Springs CCRs: Installing Drought Resistant Landscaping

Posted in: Springs At Stone Oak
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  • springsweb
  • Respected Neighbor
  • San Antonio, TX
  • 107 Posts

QUESTION: We’re interested in converting portions of our front and back yards into xeriscaping and other drought-resistant landscaping.  We read in a recent SAWS Garden Style Newsletter that HOA’s cannot prohibit such landscaping.   Is that true?


ANSWER: Yes, with a caveat.   While Texas Senate Bill 198 (2013) prevents HOA’s from prohibiting the installation of “drought-resistant landscaping or water-conserving turf,” the Texas Legislature also allowed the continued use of the HOA Architecture Review Authority (ARC) to review significant changes to existing landscaping, including drought-resistant landscaping.  The ARC review is intended for homeowners to “obtain pre-approval of such landscaping or turf to ensure, to the extent practicable, maximum aesthetic compatibility of such landscaping or turf with other landscaping in the subdivision, but an HOA’s approval may not be unreasonably denied or withheld.”  Our Consolidated CCR’s were annotated to reflect Senate Bill 198 and other related legislation, as reflected in Article XIII, Landscaping:

 

ARTICLE XIII

LANDSCAPING

In connection with the initial construction of a residence, or significant landscape changes/improvements made thereafter, each Owner will furnish the ARC a detailed landscaping plan prepared by a professional landscape firm/designer. The elements proposed in the plan must be of a scope and quality consistent with the neighborhood. Any proposed departures from typical landscape schemes (i.e., xeriscapes, rock ground cover, etc.) must be approved by the ARC prior to design and installation. The ARC shall be the sole judge as to the adequacy and appropriateness of the landscape plan.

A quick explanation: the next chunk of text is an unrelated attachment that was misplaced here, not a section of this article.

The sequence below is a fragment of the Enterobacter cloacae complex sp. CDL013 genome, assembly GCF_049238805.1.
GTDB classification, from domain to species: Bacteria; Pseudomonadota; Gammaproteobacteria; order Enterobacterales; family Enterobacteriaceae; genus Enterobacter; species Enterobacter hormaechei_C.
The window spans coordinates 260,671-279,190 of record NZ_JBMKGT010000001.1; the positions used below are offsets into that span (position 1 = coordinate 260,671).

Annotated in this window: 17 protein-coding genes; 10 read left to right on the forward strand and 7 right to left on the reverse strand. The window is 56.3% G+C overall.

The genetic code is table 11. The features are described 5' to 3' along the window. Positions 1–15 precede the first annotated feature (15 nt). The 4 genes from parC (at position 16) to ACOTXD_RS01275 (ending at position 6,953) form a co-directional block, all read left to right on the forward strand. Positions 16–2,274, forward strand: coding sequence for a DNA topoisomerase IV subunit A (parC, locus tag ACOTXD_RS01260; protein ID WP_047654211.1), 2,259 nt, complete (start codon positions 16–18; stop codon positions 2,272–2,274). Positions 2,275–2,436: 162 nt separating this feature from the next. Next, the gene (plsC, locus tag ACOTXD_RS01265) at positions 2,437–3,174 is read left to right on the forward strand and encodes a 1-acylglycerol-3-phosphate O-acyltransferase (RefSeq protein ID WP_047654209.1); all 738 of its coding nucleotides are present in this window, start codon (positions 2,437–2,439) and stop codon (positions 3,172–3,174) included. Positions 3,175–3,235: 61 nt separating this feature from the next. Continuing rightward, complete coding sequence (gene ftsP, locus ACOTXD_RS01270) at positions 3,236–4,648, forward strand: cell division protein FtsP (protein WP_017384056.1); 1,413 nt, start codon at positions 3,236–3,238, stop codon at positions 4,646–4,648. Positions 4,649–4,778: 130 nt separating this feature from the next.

. . .Upon approval by the ARC, owners may implement measures promoting solid-waste composting of vegetation, including grass clippings, leaves, or brush (compost bins), or leaving grass clippings uncollected on grass, and may use drought-resistant landscaping or water-conserving natural turf.

[Note: italicized text and deleted text reflect annotations to our Consolidated CCRs generated by changes to the Texas Property Code by the Texas Legislature]

These periodic CCR discussion topics intend to remind residents of The Springs of the Covenants, Conditions, and Restrictions (CCR’s) that apply to all Springs residents solely by our election to live in this community. The purpose of the CCR’s is to maintain specific standards for the good of us all, as articulated in their definition:


“THE SPRINGS AT STONE OAK is encumbered by these Restrictive Covenants for the following reasons: to seek to achieve the best and highest use and most appropriate development of the property; to protect lot owners against improper use of surrounding lots; to preserve so far as practical the natural beauty of the property; to guard against the erection of poorly designed or proportioned structures of improper or unsuitable materials; to encourage and secure the erection of attractive improvements on each lot with appropriate locations; and to secure and maintain proper setbacks from streets and adequate free space.”
If you are a Springs resident who has misplaced your copy of the CCR’s or Bylaws, or are a new resident who wasn’t provided a copy by the previous owners or your realtor, you can view (and download in Adobe Reader [.pdf] format) the complete Springs CCR’s and By-Laws at the Consolidated Bylaws and CCRs section of this website, located in the Pages & Links tab.

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